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Loro Parque has dedicated this week to the celebration of World Wildlife Day, which is celebrated worldwide tomorrow, March 3rd. A UN initiative, this year the event focuses on drawing attention to the Big Cats with the aim of raising awareness about the deterioration of populations of these animals in the wild. Loro Parque, well known for its efforts in conservation of biodiversity, has joined this important event by focusing the attentions on the big felines represented in the park: Lions, Jaguars and White Tigers.

These animals act act as true ambassadors of the wildlife, representing their species and helping to raise awareness among the public about the challenges and dangers that these animals are facing in nature, mainly as a consequence of adverse human activities. Therefore, now more than ever, the role of a modern zoological garden is crucial to ensuring the conservation of these animals in the wild.

Angola Lions

Simba, Malika and Sarabi are the three Southwest African Lions that came to Loro Parque from different European zoos about a year ago. Here, they have an important role of acting as ambassadors of their peers in the wild, alerting the visitors about just how endangered this species is in the wild. In the last 50 years, the populations of lions in Africa have decreased from 100,000 to less than 25,000 animals. Due to land exploitation and deforestation, their natural habitat has been reduced to less than a quarter of its original size.


Negra and Gulliver are the Jaguars in Loro Parque. Just as lions, these magnificent animals are perfect representatives of their species in nature. “Panthera onca” is a Near Threatened species, according to the International Union for Conservation of Nature (IUCN) Red List. The high rate of deforestation in Latin America is one of the biggest dangers that these animals face. The fragmentation of their habitats is a principal reason of isolation of these animals that makes them more vulnerable to human persecution.

White Tigers

Every day, Yangyu and Linmao take a walk together in a majestic fashion on their Tiger Island. Both of them play a fundamental role in raising the awareness about the situation of tigers in the wild. Due to their colour, White Tigers find themselves very vulnerable in the wild and have difficulties surviving in nature.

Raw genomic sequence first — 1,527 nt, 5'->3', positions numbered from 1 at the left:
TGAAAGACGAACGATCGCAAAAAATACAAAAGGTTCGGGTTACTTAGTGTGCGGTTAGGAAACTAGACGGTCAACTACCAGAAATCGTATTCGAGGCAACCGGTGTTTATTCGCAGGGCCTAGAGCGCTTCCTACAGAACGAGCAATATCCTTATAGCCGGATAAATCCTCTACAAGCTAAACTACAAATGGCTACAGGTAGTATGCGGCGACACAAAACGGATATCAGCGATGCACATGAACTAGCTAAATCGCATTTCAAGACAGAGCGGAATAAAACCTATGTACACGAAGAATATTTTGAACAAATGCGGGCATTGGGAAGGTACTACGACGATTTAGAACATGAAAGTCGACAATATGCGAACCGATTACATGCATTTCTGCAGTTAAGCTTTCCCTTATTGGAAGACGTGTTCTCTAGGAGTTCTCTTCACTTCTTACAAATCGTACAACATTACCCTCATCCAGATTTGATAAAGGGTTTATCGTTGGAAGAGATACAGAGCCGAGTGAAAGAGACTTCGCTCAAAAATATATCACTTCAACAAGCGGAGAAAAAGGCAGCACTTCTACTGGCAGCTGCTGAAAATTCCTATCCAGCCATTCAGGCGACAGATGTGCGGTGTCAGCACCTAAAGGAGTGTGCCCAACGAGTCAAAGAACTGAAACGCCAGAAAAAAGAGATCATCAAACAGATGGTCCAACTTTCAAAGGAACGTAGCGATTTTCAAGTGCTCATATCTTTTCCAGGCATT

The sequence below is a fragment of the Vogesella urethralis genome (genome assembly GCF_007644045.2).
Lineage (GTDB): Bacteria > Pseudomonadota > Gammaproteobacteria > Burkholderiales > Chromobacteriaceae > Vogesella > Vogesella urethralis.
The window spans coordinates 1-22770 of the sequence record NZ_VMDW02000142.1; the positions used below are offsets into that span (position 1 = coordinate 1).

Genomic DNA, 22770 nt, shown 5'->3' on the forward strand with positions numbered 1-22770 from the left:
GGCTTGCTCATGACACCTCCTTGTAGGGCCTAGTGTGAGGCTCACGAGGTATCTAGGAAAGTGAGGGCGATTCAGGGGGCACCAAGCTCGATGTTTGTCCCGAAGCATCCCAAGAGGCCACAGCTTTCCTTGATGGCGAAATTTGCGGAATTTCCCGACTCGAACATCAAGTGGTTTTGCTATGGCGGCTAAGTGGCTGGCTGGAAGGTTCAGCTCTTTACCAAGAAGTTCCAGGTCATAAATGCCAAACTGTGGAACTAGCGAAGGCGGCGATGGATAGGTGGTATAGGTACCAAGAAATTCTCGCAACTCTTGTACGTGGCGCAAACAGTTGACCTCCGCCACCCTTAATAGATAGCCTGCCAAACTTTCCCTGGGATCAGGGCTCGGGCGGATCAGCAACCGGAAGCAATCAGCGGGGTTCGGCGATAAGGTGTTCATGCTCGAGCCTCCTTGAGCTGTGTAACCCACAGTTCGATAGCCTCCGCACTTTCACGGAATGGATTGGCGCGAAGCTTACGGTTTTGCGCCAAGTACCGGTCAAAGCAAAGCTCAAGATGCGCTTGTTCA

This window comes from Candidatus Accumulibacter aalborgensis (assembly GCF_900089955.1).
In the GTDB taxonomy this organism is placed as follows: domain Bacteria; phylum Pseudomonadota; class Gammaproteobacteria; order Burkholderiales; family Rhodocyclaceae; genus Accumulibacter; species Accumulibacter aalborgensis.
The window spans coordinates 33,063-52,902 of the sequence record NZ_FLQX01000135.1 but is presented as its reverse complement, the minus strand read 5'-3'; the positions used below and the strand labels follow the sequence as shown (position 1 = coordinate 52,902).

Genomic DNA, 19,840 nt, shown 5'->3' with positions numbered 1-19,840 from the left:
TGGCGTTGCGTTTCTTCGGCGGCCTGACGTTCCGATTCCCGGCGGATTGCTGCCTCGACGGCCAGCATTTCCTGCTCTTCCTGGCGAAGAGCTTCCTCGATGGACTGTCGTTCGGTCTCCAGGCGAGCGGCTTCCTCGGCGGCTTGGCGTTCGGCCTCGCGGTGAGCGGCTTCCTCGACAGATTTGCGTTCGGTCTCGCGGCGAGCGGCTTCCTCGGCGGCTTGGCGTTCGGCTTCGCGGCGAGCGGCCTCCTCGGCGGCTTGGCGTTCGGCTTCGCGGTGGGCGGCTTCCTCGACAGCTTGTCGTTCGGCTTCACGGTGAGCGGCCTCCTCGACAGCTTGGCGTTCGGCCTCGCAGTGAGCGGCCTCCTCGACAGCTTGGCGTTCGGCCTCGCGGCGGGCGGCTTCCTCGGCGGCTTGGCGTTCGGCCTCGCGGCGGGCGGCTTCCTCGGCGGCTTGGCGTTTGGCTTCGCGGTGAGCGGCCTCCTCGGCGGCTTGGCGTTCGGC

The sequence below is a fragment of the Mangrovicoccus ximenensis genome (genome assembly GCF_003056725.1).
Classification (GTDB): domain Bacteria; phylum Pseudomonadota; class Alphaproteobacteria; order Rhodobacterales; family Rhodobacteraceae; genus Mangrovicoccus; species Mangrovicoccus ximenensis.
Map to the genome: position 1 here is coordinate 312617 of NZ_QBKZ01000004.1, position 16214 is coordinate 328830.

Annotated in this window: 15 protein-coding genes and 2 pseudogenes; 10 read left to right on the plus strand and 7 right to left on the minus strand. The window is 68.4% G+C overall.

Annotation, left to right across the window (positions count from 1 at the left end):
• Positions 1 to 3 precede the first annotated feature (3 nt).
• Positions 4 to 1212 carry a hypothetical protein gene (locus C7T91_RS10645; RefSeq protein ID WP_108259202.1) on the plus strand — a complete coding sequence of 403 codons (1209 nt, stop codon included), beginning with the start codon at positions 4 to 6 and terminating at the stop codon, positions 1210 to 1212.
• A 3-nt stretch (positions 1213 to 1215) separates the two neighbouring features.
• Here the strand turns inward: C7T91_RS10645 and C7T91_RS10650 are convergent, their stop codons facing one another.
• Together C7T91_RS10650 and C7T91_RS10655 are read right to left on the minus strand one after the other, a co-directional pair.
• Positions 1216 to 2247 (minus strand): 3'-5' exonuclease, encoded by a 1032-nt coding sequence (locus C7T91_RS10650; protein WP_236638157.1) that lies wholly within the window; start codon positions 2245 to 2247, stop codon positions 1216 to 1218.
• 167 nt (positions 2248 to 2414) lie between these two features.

A Black Swan Born in Lake Thai at Loro Parque

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The Lake Thai at Loro Parque has recently had a new occasion for celebration. This time, it is the family of the black swans or Cygnus atratus, which has increased by a new member. These majestic birds have recently laid several eggs, which have been in the centre of attention of the keepers of the park. Now, the birth of a new chick have brought joy both to the swan family and the team that watches after the birds.

The new chick is perfectly healthy and enjoys everybody’s attention and affection. The visitors of the park may already observe him swimming with his family in the beautiful Lake Thai, which is home to many different species of birds and vegetation. Among them, a special attention is received by a numerous group of brightly coloured Koi carps, which come in direct contact with the black swans.

The black swan or Cygnus atratus is a species, which usually breed during the rainy season, and this time was no different. These majestic birds normally build a nest using aquatic vegetation, which can measure up to two metres in diameter and one metre in height. Both parents are in charge of giving care to their offspring, and this period normally lasts 9 months since the moment of the hatching. They lay between 4 and 8 eggs, and the incubation lasts between 35 and 40 days. This is exactly the process in progress, and one of the first results is the birth of the new chick.

As for the appearance of these noble birds, their black feathers contrast significantly with the bright red colour of their peaks. They are exclusively herbivores, do not migrate and, like other swans, are characterised by their monogamy, as they maintain a life-long relationship with their couples.

Considering that breeding is one of the natural animal behaviours that take place when all the animals’ needs and necessities are properly fulfilled, this new birth confirms the excellent wellbeing of these birds in Loro Parque. It is yet another indication of the dedication and efforts of the team of experts that guarantee the best care for the animals of Loro Parque, recognized as the Best Zoo in the World by TripAdvisor.